This is as farcical as a community of less than 3,000 calling themselves a "nation". When will Canada end this lunacy?

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Ann Coulter's "Take a Camel" Retort

Here's a context.


Another Honour Killing

This one in Belgium.

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Thursday, April 15, 2010

Saskboy's World

is rosy hued.

In Saskboy's world, people carrying AK47s and RPG launchers aren't fair targets in a war. Apparently they are supposed to wait until they start shooting and then shoot back, presuming they're still alive and airborne. The videos only show a small portion of the area where insurgent attacks had already taken place. The guys in the air, on the other hand, could see a lot more than what Wikileak chose to focus on. Read up on it, dingbat! And if you're too lazy or too frightened to break your comfortably naive little bubble, listen to this NPR broadcast. Even the left-leaning NPR gets it.

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Europe About to Starve?

Combine this with this and we may just see another year-long winter in Northern Europe. Wouldn't be the only time it's happened, either.

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Another Barn-Burner From Gates of Vienna

First Dibs

Be sure to read the comments. Some mighty frank and honest truths to be found there.

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The Rules of War and Wikileaks

Here's an interesting discussion on NPR, prompted by Wikileaks release of a highly charged propaganda piece. Note the guest, who is an expert on these rules, says he finds nothing in the video that could be used to charge the pilots with war crimes.

Things civilians don't understand about war.

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Wednesday, April 14, 2010

Best Damned Treatise on the Smallpox Infested Blanket

...I've ever read.
"However, there is not a shred of evidence that this plan was actually carried out. Conspicuous by its absence is any letter indicating that either of them took any action on the plan. It is inconceivable that such a letter, if it existed, would not have been found, with the armies of revisionist historians undoubtedly searching for it. Since smallpox was known to be in the area at the time, any disease outbreak among the Indians would prove little."
"In this era of frenetic Western civilization-bashing, however, the smallpox story has taken on a life of its own, with any document containing the word "blanket" being reinterpreted to generate a sort of conspiracy theory. For example, the diary of William Trent, who was a commander of the militia of the townspeople of Pittsburgh during Pontiac's siege of the fort, contains an entry from which the following line is often quoted: "We gave them two Blankets and an Handkerchief out of the Small Pox Hospital. I hope it will have the desired effect." (May 24, 1763). Taken out of context, this sounds quite sinister. But the entire diary entry shows that this was clearly intended as a gesture of friendship:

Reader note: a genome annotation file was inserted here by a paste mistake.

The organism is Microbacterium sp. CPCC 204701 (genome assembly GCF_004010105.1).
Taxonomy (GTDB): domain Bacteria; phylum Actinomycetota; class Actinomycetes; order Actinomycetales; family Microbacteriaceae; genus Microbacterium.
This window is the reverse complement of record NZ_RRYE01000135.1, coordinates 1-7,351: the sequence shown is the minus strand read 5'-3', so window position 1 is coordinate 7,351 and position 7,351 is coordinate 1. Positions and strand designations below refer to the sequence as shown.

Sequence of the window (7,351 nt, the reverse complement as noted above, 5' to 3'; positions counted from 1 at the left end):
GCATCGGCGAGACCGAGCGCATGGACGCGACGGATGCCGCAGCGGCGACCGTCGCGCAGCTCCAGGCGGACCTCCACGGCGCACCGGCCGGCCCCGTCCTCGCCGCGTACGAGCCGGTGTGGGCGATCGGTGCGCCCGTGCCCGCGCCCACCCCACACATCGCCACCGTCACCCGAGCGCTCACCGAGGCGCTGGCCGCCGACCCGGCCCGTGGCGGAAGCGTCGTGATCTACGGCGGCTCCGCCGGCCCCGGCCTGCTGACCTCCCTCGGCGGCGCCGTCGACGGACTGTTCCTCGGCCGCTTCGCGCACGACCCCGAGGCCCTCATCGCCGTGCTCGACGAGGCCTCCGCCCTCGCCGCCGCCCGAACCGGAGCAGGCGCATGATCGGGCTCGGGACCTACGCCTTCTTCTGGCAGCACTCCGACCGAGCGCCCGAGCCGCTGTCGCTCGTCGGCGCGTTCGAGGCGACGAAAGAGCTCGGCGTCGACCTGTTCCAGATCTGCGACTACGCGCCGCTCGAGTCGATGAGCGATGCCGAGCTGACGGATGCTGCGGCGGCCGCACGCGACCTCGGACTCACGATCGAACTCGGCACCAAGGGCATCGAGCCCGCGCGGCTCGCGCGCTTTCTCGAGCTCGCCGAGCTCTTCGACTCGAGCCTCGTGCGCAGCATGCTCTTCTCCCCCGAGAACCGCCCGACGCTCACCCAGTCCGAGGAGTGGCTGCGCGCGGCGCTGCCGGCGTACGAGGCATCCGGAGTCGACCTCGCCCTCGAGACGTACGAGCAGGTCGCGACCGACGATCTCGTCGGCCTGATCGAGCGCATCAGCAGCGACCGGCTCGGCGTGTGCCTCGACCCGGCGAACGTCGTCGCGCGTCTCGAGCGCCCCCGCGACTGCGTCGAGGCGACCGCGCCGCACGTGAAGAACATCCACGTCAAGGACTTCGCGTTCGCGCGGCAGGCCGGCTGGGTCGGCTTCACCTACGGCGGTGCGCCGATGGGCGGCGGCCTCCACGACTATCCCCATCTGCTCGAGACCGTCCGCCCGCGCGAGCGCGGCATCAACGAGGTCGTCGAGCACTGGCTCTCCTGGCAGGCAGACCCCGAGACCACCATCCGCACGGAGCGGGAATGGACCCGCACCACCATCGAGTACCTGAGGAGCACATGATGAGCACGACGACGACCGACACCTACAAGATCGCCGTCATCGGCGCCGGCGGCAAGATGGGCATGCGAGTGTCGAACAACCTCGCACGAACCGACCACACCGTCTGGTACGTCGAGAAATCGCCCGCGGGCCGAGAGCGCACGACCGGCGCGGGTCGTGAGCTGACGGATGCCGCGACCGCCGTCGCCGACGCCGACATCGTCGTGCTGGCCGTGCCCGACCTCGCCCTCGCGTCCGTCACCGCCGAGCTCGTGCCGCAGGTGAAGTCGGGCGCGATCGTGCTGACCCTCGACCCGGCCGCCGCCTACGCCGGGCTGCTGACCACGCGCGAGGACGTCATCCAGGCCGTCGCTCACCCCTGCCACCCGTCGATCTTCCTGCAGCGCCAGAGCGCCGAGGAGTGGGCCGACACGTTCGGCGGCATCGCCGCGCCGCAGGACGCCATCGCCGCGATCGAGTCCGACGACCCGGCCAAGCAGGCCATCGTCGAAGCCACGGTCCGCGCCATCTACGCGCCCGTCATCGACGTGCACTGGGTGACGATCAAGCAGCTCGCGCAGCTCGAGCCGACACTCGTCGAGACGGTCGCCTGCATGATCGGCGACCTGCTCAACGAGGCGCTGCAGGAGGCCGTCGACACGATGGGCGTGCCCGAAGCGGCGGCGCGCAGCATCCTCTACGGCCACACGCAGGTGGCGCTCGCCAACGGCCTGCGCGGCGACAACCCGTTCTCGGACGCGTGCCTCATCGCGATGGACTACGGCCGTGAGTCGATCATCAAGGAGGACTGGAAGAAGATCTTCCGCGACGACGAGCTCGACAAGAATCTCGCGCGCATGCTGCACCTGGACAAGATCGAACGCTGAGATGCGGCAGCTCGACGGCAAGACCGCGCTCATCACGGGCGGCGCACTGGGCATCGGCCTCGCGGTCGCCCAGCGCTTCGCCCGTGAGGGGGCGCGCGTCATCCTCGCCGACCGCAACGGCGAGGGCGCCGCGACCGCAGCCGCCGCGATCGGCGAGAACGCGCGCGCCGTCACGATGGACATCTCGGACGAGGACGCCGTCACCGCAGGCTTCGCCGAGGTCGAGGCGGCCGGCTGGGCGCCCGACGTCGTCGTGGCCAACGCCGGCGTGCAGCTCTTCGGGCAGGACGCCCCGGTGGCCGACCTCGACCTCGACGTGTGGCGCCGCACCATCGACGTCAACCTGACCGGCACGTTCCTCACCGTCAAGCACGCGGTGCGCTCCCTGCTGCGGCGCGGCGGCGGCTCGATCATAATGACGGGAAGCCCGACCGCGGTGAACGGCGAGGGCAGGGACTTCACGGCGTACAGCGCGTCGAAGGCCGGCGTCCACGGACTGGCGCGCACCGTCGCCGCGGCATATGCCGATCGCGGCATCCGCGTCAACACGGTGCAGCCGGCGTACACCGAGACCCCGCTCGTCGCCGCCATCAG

"The Turtles Heart a principal Warrior of the Delawares and Mamaltee a Chief came within a small distance of the Fort Mr. McKee went out to them and they made a Speech letting us know that all our [POSTS] as Ligonier was destroyed, that great numbers of Indians [were coming and] that out of regard to us, they had prevailed on 6 Nations [not to] attack us but give us time to go down the Country and they desired we would set of[f] immediately. The Commanding Officer thanked them, let them know that we had everything we wanted, that we could defend it against all the Indians in the Woods, that we had three large Armys marching to Chastise those Indians that had struck us, told them to take care of their Women and Children, but not to tell any other Natives, they said they would go and speak to their Chiefs and come and tell us what they said, they returned and said they would hold fast of the Chain of friendship. Out of our regard to them we gave them two Blankets and an Handkerchief out of the Small Pox Hospital. I hope it will have the desired effect. They then told us that Ligonier had been attacked, but that the Enemy were beat of[f].
"The diary entry clearly shows that the "desired effect" was to express their friendly regard for the Indians, not to kill them. Of course, with what we know today about contagious diseases, the gesture was a horribly misguided one. But only the most cynical and biased reader could interpret this paragraph as evidence of germ warfare."
"It's important to maintain a skeptical attitude of the uncertainty surrounding events such as this. To this day, for example, many people still believe the politically-motivated stories, now known to be false, of J. Edgar Hoover being a transvestite, and of Nixon and Kissinger having overthrown Chilean president Salvador Allende. While we can recognize that our ancestors were often brutal, we must also guard against politically-inspired disinformation masquerading as historical fact."
Many, many years ago, I took a class in Canadian history at the U of S given by Dr. Ted Regher. I remember him saying that much of the history being written today (the 1970s) was very bad history. "Politically-inspired disinformation masquerading as historical fact" is exactly what he was talking about. The academic wing of The Indian Industry is responsible for a great deal of it.

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In Case You're Wondering

...what it must have been like for those soldiers in the Wikileaks video, here's an example:

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So What Rock Has This Guy Been Living Under?

"Gay outrage over Cardinal's child abuse comment There is no relationship between celibacy and pedophilia, but there is a relationship between homosexuality and pedophilia."